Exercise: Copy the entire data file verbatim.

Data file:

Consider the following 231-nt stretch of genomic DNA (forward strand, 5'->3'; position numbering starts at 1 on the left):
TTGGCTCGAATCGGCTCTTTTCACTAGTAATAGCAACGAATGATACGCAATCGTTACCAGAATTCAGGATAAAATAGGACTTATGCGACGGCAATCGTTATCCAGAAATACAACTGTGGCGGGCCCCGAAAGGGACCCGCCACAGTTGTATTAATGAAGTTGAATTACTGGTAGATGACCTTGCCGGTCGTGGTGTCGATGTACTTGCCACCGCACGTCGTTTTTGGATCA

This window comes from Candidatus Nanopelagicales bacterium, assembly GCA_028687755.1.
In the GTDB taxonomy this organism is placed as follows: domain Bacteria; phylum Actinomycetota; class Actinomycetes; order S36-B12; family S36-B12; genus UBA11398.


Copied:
Consider the following 231-nt stretch of genomic DNA (forward strand, 5'->3'; position numbering starts at 1 on the left):
TTGGCTCGAATCGGCTCTTTTCACTAGTAATAGCAACGAATGATACGCAATCGTTACCAGAATTCAGGATAAAATAGGACTTATGCGACGGCAATCGTTATCCAGAAATACAACTGTGGCGGGCCCCGAAAGGGACCCGCCACAGTTGTATTAATGAAGTTGAATTACTGGTAGATGACCTTGCCGGTCGTGGTGTCGATGTACTTGCCACCGCACGTCGTTTTTGGATCA

This window comes from Candidatus Nanopelagicales bacterium, assembly GCA_028687755.1.
In the GTDB taxonomy this organism is placed as follows: domain Bacteria; phylum Actinomycetota; class Actinomycetes; order S36-B12; family S36-B12; genus UBA11398.